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A CurtainUp London Review
Singing in The Rain

By Lizzie Loveridge

Singing in The Rain, the musical of the MGM film, from West Yorkshire Playhouse, gives London's theatre scene the freshness that you feel after a summer rain shower. It may not be the slickest of choreographed musical productions but it is a charming recreation of the famous 1952 film. Conscious of the show's film origins, director Jude Kelly has used three slide screens to project either chalk drawings or a film sequence at the rear of the stage. As the story is based at a time when Hollywood was making the transition from silent films to "talkies" this gives the audience a chance to see the swash buckling, bodice ripper silent movie that the cast are in the throes of making.

The show opens with a radio commentator identifying the celebrities who are arriving for a party. We are the radio audience and cards are held up telling us when to applaud. The fêted couple are stars, Dan Lockwood (Paul Robinson) and his leading lady, Lina Lamont (Rebecca Thornhill). She has a voice like a high pitched squeal of pure New Jersey, he is a womanising, handsome devil. Dan Lockwood is a song and dance man turned film actor whose partner, Rosco Dexter (Tony Timberlake), has been blessed with musical composing, song and dance talent, but not looks! Dan meets Kathy Selden (Zoë Hart), a classically trained actress, who, to cut a long story short, is hired as Lena's speaking and singing voice as the silent film is remade as a talky and a musical. Dan falls for Kathy and Lena tries to scupper Kathy's career but all ends happily thanks to the inventive Cosmo.

Many of The unashamedly romantic songs are beautifully sung -- In response to Kathy's "Lucky Star" Don sings"You were Meant for Me". Cosmo sings "Make 'Em Laugh" with verve, humor and the "jump at the wall" stunt dance step! A crooner sings "Beautiful Girl" as the chorus line of authentically short and slightly plump, pretty girls dance with black and white moving photographic images behind. An elocution lesson to train Lena's voice up to scratch ends in a very professional three way tap dance as the teacher, Miss Dinsmore (Annette McLaughlin) picks up tap dancing as expertly as Don and Cosmo. There are also fun dance sequences with the ensemble dancing the Charleston and the Tango.

The first act closes with a rendering of the show's title song "Singing in the Rain" complete with a splendid supply of real rain -- enough to fill up a channel at the front of the stage so that the front row get splashed as Don jumps in the puddles! It brought delighted smiles to the faces in the audience and a few squeals from the front seats. The stage crew spent the whole interval mopping up!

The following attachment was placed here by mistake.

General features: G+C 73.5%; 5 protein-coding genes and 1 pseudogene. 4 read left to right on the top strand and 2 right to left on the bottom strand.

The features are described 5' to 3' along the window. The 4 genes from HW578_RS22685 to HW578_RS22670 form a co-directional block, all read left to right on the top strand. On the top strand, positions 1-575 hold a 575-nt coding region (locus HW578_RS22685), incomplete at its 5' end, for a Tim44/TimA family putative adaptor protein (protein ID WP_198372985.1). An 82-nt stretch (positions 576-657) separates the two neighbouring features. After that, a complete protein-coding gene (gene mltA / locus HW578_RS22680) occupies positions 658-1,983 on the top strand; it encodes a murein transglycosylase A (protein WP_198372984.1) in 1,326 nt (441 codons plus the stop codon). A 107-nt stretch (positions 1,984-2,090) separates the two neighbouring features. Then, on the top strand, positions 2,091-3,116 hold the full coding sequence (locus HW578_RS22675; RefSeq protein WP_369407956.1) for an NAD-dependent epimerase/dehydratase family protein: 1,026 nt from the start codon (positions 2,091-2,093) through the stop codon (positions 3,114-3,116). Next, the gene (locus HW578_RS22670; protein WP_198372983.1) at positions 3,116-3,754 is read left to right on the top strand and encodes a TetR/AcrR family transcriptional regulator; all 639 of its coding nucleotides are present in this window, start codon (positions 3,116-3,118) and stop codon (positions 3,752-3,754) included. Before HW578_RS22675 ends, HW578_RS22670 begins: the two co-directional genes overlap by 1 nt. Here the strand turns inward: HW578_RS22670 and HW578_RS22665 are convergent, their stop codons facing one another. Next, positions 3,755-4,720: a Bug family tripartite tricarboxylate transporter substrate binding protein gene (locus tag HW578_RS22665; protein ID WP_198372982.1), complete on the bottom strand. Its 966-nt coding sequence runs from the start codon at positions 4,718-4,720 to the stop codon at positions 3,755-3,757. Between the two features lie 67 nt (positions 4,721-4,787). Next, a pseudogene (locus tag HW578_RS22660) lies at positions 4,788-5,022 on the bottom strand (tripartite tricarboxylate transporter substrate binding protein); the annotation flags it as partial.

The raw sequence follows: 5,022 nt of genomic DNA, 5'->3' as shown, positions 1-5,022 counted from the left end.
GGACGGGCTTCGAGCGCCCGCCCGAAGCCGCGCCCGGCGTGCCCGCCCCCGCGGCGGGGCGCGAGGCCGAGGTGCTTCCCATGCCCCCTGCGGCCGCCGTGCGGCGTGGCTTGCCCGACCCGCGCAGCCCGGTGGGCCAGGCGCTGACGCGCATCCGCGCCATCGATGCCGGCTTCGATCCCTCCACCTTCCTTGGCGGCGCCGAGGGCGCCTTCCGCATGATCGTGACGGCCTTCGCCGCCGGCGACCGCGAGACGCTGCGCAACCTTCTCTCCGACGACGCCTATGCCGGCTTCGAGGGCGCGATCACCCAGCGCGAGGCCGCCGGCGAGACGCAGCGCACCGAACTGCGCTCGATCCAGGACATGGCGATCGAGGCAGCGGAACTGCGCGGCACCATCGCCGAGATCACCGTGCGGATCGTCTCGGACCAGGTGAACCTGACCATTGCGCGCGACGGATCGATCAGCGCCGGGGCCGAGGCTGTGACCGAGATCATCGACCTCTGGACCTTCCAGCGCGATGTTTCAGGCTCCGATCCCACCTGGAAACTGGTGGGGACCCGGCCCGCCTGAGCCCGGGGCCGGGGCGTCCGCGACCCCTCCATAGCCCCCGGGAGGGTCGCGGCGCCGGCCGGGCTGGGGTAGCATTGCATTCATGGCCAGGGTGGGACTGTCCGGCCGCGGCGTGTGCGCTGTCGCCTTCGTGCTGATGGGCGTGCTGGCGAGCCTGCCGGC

I liked the imaginative use of purpose made film. All the early production technical glitches are there, including a sequence where extraneous noise, the beating of a heart, the rustle of a bodice are louder than the dialogue in the first film rushes.

There are fine performances from Paul Robinson as the handsome hero, from Rebecca Thornhill as a comically screeching, a Jean Harlow wigged, Lena and an "oh so sweet" Kathy. The finale is a joyous and impressive spectacle of pouring rain, galoshes and umbrellas as the whole company, kitted out in see through plastic macs, sou'westers and white wellingtons, reprise "Singing in the Rain". I would like to reprise the whole show but I should have to queue for returns. Having sold out almost before the reviews were printed, there is hope that this popular "feel good" show will find a West End backer. This is one spell of rain which will delight visitors to London.

Editor's Note: If you're not able to catch the London production, you can console yourself with the video of the movie which is still a best renter and available through our book store: Singing In the Rain vhs format . . . Singing In theRain dvd format

Based on the MGM film
Original choreography by Gene Kelly and Stanley Donen
Screenplay and adaptation by Betty Comden and Adolph Green
Songs by Nacio Herb Brown and Arthur Freed
Directed by Jude Kelly

With: Annette McLaughlin, Adrian McLoughlin, Nikki Belsher, Tony Timberlake, Mark Channon, Paul Robinson, Rebecca Thornhill, Zoë Hart, David Lucas, Elizabeth Cooper Gee, Saskia Butler, Sarah Cortez, Wain Douglas, Ross Finnie, Ben Garner, Steven Harris, Jane Mark, Richard O'Neal, Lee Payne, Joseph Pitcher, Suzanne Toase, Claire Winsper, Philip Franks, Hope Sellars, Mitchell Gaffney, Lucas Jordan Akins, Rohan Pinnock-Hamilton
Choreography: Stephen Mear
Music Director: Mark W Dorrell
Design: Huntley Muir
Lighting Design: Andrew Bridge
Sound Design: Simon Whitehorn for Orbital
Waterist: Mario Borza
Running time: Two hours fifty minutes with an interval
The Royal National Theatre presents The West Yorkshire Playhouse production at The Olivier Theatre, RNT, London SE1 (Tube Waterloo)
Box Office: 020 7452 3000
Booking to 20th July 2000
Reviewed by Lizzie Loveridge at based on 23rd June 2000 performance at The Olivier Theatre, RNT, South Bank, London SE1 9PX

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